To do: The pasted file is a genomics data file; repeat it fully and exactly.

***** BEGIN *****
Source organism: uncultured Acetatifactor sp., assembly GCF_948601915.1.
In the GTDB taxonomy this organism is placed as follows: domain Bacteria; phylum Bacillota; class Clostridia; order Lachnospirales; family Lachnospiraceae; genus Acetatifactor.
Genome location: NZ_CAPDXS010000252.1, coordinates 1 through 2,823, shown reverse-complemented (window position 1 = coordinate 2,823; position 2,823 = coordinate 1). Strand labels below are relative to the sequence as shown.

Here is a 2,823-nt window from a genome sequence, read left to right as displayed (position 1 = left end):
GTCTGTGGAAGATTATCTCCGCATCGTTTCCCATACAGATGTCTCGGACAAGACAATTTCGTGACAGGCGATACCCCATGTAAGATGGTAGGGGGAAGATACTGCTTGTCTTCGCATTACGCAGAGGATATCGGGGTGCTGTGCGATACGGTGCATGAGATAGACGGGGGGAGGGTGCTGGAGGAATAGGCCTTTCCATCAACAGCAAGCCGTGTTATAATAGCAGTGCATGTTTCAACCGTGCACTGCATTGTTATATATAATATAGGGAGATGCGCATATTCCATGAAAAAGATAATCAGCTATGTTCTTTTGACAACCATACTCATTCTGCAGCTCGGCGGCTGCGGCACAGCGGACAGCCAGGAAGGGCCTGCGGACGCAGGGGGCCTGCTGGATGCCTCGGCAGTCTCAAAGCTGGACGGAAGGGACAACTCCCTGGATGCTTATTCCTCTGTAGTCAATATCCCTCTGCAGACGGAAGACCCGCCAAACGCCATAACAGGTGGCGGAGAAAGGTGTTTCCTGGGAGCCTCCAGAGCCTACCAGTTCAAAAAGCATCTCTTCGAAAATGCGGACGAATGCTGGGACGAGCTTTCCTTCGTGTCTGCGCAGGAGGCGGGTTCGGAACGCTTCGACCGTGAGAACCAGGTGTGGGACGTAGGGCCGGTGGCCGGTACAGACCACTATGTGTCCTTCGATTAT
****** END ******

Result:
Source organism: uncultured Acetatifactor sp., assembly GCF_948601915.1.
In the GTDB taxonomy this organism is placed as follows: domain Bacteria; phylum Bacillota; class Clostridia; order Lachnospirales; family Lachnospiraceae; genus Acetatifactor.
Genome location: NZ_CAPDXS010000252.1, coordinates 1 through 2,823, shown reverse-complemented (window position 1 = coordinate 2,823; position 2,823 = coordinate 1). Strand labels below are relative to the sequence as shown.

Here is a 2,823-nt window from a genome sequence, read left to right as displayed (position 1 = left end):
GTCTGTGGAAGATTATCTCCGCATCGTTTCCCATACAGATGTCTCGGACAAGACAATTTCGTGACAGGCGATACCCCATGTAAGATGGTAGGGGGAAGATACTGCTTGTCTTCGCATTACGCAGAGGATATCGGGGTGCTGTGCGATACGGTGCATGAGATAGACGGGGGGAGGGTGCTGGAGGAATAGGCCTTTCCATCAACAGCAAGCCGTGTTATAATAGCAGTGCATGTTTCAACCGTGCACTGCATTGTTATATATAATATAGGGAGATGCGCATATTCCATGAAAAAGATAATCAGCTATGTTCTTTTGACAACCATACTCATTCTGCAGCTCGGCGGCTGCGGCACAGCGGACAGCCAGGAAGGGCCTGCGGACGCAGGGGGCCTGCTGGATGCCTCGGCAGTCTCAAAGCTGGACGGAAGGGACAACTCCCTGGATGCTTATTCCTCTGTAGTCAATATCCCTCTGCAGACGGAAGACCCGCCAAACGCCATAACAGGTGGCGGAGAAAGGTGTTTCCTGGGAGCCTCCAGAGCCTACCAGTTCAAAAAGCATCTCTTCGAAAATGCGGACGAATGCTGGGACGAGCTTTCCTTCGTGTCTGCGCAGGAGGCGGGTTCGGAACGCTTCGACCGTGAGAACCAGGTGTGGGACGTAGGGCCGGTGGCCGGTACAGACCACTATGTGTCCTTCGATTAT